Soon after I started this blog last summer, the project editor at the Southern Illinois University Press found me and asked if I was interested in copyediting a book for them. Given its daunting name of Mestiza Rhetorics: An Anthology of Mexicana Activism in the Spanish-Language Press, 1887–1922, I had to decide whether I was interested enough and qualified to work with old-fashioned Spanish-language texts written in a period of Mexican history I was not extremely familiar with. I’m glad I said yes.
The job involved reading the original, checking the translation, and copyediting the essays that introduced each writer, who included Hermila Galindo, pictured here. Here’s the first sentence the volume editors, Jessica Enoch and Cristina Devereaux Ramírez wrote about this woman: “As a writer, newspaper editor, and public speaker, Hermila Galindo (1886–1954) helped introduce the concept of feminism to Mexican audiences.”
The book turned out to be worthwhile, and I will be proud to show it to friends and colleagues. I found Jessica and Cristina to be a joy to work with. While the translations were quite good, I found a few typos, as well as a few better word choices and more felicitous punctuation. In return the editors added the following to their acknowledgments: “Beth Chapple helped move the anthology through its final stages, and her editorial translations were meticulous and thorough.” In addition, the book reminded me in many ways of the anthology compiled by Janet Chapple that I copyedited: Through Early Yellowstone: Adventuring by Bicycle, Covered Wagon, Foot, Horseback, and Skis (2016). Both anthologies include writing that comes across to modern ears as flowery. But in both cases, reading about the ideas in the original words adds quite a bit to the experience.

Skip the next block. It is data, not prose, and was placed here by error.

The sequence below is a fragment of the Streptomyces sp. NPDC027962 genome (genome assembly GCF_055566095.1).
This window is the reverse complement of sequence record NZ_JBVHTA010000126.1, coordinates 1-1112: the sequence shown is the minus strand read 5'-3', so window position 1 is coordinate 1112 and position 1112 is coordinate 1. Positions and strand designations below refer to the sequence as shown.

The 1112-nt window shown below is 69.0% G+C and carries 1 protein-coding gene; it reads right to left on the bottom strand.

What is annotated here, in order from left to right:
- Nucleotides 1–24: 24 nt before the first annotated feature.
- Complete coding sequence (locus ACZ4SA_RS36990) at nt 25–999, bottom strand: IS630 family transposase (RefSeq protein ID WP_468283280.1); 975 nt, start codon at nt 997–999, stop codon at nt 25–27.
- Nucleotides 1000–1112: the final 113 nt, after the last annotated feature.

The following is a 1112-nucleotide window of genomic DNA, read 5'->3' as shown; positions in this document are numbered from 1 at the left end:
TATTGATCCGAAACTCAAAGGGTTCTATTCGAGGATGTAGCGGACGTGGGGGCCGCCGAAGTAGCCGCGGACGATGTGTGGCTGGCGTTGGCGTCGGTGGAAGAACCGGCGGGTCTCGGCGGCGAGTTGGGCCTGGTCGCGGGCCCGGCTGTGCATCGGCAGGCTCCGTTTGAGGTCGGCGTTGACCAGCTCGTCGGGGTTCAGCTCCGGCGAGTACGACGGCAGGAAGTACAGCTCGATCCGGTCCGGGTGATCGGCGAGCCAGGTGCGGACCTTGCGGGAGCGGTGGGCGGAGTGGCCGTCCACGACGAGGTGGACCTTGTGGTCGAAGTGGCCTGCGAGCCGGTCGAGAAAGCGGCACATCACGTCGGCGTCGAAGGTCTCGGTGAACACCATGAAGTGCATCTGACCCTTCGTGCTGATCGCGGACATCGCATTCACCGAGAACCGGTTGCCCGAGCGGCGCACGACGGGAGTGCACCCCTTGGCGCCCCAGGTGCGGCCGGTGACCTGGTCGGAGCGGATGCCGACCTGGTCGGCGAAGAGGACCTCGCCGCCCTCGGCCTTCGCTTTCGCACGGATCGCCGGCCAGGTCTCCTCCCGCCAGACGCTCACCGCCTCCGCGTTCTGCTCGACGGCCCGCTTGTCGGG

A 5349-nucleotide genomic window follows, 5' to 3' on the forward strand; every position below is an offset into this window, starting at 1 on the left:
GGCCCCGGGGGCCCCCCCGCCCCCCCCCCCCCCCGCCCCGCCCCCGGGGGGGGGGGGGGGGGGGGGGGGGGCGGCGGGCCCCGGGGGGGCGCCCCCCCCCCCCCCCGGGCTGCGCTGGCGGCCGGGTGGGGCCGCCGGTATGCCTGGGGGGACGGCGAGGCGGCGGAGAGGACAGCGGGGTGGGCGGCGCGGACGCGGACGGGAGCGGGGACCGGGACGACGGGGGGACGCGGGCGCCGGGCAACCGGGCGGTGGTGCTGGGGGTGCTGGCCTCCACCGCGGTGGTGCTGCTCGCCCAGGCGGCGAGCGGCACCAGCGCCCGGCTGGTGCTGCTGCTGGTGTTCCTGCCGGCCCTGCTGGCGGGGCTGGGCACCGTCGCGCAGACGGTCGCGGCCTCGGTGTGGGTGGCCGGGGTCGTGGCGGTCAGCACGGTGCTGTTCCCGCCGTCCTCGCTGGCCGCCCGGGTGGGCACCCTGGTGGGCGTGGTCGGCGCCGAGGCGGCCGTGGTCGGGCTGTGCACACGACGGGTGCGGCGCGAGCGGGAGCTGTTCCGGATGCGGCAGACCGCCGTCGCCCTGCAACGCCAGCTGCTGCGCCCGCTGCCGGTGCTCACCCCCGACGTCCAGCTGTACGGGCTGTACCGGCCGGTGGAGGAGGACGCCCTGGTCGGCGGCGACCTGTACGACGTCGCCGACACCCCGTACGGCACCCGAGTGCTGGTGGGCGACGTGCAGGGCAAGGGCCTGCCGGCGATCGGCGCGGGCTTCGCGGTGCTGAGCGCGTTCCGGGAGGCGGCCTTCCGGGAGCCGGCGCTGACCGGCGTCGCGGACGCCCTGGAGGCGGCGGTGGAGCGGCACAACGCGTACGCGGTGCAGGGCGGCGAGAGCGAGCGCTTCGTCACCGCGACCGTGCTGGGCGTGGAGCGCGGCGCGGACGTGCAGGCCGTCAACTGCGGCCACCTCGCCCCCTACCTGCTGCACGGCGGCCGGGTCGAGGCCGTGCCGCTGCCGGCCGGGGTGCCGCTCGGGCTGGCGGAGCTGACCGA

Photo credit: Found on a web page of the Centro de Investigaciones y Estudios Superiores en Antropología Social in Mexico City: https://ichan.ciesas.edu.mx/puntos-de-encuentro/hermila-galindo-acosta/